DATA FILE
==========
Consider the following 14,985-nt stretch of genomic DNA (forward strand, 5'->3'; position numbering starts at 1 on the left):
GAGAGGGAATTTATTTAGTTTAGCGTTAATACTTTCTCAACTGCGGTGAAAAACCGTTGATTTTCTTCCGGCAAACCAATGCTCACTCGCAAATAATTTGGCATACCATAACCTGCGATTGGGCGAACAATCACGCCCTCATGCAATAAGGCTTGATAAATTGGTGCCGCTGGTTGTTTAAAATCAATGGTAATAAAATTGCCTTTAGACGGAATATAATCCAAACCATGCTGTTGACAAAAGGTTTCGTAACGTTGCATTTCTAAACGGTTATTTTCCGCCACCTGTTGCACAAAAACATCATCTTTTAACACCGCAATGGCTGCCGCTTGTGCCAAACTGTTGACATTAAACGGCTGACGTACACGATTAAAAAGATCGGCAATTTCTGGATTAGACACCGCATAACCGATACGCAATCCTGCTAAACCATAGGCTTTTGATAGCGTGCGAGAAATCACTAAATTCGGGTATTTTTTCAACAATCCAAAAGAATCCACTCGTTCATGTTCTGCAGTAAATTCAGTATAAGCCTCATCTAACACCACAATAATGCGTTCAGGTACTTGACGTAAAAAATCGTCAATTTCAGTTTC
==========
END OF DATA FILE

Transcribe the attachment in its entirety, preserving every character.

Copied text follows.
Consider the following 14,985-nt stretch of genomic DNA (forward strand, 5'->3'; position numbering starts at 1 on the left):
GAGAGGGAATTTATTTAGTTTAGCGTTAATACTTTCTCAACTGCGGTGAAAAACCGTTGATTTTCTTCCGGCAAACCAATGCTCACTCGCAAATAATTTGGCATACCATAACCTGCGATTGGGCGAACAATCACGCCCTCATGCAATAAGGCTTGATAAATTGGTGCCGCTGGTTGTTTAAAATCAATGGTAATAAAATTGCCTTTAGACGGAATATAATCCAAACCATGCTGTTGACAAAAGGTTTCGTAACGTTGCATTTCTAAACGGTTATTTTCCGCCACCTGTTGCACAAAAACATCATCTTTTAACACCGCAATGGCTGCCGCTTGTGCCAAACTGTTGACATTAAACGGCTGACGTACACGATTAAAAAGATCGGCAATTTCTGGATTAGACACCGCATAACCGATACGCAATCCTGCTAAACCATAGGCTTTTGATAGCGTGCGAGAAATCACTAAATTCGGGTATTTTTTCAACAATCCAAAAGAATCCACTCGTTCATGTTCTGCAGTAAATTCAGTATAAGCCTCATCTAACACCACAATAATGCGTTCAGGTACTTGACGTAAAAAATCGTCAATTTCAGTTTC